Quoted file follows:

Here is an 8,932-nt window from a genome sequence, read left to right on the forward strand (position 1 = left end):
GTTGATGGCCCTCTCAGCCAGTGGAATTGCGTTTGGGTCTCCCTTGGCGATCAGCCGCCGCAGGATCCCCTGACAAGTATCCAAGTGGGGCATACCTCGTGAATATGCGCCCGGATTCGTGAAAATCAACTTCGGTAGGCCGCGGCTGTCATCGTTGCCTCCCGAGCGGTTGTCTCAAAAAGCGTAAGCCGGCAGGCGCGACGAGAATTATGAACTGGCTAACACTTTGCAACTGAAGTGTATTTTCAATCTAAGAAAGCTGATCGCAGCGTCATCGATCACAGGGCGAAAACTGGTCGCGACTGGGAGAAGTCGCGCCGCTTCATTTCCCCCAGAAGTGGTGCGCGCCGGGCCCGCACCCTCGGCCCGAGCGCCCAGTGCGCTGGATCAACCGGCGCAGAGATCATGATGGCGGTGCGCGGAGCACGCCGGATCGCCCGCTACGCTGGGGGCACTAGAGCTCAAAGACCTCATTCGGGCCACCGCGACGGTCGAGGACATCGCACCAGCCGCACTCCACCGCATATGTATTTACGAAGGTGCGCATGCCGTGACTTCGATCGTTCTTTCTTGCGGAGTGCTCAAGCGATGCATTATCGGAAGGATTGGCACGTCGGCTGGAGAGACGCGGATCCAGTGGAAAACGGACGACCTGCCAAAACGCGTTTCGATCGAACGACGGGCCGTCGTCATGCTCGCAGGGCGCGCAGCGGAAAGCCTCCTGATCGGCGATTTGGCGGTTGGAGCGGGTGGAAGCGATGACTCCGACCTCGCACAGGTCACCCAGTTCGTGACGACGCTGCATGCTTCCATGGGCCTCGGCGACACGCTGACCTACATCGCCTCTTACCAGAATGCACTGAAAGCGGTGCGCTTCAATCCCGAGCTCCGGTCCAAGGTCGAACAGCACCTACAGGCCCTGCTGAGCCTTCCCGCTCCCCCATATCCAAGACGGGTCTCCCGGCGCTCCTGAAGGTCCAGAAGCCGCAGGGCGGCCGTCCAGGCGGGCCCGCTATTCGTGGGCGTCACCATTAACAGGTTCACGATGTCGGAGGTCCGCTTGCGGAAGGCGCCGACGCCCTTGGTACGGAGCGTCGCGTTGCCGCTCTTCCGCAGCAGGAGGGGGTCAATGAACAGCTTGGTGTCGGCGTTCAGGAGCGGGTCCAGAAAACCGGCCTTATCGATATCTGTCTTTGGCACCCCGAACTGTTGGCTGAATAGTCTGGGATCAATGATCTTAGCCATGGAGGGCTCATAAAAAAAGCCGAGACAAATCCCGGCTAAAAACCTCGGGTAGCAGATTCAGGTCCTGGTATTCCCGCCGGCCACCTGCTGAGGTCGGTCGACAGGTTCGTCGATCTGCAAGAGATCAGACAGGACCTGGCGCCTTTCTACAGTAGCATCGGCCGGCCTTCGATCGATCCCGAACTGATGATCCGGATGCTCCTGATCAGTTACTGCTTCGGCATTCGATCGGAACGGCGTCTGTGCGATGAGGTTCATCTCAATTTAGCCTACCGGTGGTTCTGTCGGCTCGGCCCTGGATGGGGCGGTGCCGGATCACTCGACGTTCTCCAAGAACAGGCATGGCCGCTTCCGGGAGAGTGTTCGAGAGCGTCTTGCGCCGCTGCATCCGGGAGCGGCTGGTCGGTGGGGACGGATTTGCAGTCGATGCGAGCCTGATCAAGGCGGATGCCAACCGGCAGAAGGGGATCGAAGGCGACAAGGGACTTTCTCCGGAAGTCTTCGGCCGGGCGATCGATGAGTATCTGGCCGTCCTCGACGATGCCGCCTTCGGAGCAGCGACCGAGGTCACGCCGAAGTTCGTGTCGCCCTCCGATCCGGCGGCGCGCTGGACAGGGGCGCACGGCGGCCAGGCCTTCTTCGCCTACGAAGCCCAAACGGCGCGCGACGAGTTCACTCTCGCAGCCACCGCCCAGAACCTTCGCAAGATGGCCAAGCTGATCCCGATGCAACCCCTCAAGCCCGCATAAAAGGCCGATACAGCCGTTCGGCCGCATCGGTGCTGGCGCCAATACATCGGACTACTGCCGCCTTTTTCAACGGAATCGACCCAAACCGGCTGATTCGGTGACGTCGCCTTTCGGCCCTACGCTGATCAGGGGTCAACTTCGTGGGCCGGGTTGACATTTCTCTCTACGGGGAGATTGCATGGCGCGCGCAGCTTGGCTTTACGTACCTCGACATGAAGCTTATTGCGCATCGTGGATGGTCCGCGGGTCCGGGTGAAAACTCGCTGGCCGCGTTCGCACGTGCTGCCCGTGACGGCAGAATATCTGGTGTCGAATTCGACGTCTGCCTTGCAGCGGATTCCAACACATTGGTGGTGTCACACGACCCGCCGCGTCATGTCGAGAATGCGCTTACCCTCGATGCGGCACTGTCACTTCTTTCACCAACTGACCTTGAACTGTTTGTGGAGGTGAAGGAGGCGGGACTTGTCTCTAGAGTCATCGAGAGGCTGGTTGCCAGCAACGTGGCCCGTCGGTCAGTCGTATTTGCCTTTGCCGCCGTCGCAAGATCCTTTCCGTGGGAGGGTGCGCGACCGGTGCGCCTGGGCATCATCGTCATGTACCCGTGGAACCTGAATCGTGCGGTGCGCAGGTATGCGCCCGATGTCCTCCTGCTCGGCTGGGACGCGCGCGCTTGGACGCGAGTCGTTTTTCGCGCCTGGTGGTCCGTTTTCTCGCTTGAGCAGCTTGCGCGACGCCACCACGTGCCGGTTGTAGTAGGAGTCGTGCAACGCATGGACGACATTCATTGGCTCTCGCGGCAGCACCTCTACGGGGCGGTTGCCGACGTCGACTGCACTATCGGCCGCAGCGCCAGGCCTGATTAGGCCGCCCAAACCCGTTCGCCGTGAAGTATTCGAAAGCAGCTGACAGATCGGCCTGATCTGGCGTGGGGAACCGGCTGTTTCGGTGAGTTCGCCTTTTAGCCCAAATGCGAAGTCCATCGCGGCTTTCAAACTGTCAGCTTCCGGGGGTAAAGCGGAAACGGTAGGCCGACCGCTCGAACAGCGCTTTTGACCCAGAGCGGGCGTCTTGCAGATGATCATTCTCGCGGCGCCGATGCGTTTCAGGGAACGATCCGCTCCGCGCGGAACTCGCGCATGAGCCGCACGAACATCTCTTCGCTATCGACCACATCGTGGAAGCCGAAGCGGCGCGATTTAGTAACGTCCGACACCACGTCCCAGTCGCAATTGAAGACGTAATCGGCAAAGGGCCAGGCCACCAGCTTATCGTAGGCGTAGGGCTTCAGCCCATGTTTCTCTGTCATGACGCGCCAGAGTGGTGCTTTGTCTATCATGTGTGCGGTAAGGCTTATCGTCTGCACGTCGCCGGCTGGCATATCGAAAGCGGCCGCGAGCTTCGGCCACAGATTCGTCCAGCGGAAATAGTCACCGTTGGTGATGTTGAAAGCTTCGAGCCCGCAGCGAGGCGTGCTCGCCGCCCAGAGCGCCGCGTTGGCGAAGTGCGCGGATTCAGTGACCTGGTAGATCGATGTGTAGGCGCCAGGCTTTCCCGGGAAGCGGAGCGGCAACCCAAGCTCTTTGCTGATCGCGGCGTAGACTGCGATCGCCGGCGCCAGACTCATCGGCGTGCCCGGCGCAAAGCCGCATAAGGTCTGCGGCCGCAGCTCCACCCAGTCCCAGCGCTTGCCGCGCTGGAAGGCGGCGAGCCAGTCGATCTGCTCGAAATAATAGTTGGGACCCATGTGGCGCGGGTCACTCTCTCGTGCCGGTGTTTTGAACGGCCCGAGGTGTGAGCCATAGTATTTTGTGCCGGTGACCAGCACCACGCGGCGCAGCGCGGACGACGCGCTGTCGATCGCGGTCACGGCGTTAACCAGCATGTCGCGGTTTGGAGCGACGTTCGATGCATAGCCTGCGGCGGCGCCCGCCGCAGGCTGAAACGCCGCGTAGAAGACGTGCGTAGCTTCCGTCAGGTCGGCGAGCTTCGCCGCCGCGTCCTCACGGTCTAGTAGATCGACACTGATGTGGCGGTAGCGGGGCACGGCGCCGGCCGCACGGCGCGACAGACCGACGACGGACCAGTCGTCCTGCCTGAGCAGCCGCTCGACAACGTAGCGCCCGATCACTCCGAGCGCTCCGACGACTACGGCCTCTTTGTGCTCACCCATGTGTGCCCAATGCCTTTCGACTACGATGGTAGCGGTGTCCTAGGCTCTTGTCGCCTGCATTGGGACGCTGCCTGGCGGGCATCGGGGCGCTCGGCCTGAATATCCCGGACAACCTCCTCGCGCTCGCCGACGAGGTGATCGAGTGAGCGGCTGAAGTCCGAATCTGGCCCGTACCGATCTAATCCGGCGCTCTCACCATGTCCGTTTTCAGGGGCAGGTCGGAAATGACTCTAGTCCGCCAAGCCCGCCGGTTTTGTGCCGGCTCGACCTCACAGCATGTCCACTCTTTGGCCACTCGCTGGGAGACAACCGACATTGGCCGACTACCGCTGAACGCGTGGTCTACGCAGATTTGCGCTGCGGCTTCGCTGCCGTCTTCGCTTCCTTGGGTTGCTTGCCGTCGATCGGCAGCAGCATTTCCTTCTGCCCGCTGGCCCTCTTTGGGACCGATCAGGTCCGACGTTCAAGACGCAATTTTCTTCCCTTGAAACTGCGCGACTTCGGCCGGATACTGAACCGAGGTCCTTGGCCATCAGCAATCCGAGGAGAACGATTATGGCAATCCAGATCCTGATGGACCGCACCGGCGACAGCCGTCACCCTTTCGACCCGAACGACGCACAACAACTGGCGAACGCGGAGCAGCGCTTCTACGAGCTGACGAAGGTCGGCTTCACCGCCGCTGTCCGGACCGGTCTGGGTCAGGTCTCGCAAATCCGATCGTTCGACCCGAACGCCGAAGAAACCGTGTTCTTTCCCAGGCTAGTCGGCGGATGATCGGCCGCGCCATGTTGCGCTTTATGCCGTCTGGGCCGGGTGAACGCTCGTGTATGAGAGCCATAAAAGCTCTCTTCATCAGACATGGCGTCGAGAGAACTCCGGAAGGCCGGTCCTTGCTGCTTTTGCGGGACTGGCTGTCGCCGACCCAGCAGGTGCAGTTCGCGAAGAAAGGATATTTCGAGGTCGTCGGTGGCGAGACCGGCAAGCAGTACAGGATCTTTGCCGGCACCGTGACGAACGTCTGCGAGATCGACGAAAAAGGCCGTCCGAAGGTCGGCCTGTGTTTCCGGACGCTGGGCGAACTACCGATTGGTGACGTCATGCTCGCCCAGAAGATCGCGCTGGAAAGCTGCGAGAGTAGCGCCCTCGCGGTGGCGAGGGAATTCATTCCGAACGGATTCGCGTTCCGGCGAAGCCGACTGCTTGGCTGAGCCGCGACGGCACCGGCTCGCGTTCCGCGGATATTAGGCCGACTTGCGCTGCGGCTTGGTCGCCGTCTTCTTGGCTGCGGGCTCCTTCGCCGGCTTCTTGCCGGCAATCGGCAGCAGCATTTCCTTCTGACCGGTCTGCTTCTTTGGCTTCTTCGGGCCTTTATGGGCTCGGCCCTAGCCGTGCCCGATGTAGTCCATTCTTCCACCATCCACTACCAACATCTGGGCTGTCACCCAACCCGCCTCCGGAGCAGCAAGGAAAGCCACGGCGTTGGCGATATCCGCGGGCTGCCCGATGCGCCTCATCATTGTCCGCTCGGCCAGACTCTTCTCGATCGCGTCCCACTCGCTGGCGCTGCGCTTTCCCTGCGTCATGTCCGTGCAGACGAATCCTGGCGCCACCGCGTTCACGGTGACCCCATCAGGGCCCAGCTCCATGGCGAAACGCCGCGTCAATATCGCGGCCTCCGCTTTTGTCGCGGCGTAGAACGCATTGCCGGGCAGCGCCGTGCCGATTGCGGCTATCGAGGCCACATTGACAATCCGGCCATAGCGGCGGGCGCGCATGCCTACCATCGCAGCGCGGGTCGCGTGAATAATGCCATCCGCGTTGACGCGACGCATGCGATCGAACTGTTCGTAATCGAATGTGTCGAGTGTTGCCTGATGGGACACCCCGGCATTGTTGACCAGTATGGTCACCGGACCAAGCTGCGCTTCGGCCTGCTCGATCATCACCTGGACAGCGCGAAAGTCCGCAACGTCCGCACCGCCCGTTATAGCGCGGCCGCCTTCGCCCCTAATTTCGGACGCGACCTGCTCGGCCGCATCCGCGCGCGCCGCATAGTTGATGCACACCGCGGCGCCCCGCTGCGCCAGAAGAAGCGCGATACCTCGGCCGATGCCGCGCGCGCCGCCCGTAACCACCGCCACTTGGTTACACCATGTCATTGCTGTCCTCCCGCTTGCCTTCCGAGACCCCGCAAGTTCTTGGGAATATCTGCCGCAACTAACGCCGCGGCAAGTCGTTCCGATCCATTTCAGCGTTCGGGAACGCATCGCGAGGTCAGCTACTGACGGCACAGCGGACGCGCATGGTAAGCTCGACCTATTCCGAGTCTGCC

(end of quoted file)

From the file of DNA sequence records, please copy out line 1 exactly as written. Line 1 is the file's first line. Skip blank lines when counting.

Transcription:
Here is an 8,932-nt window from a genome sequence, read left to right on the forward strand (position 1 = left end):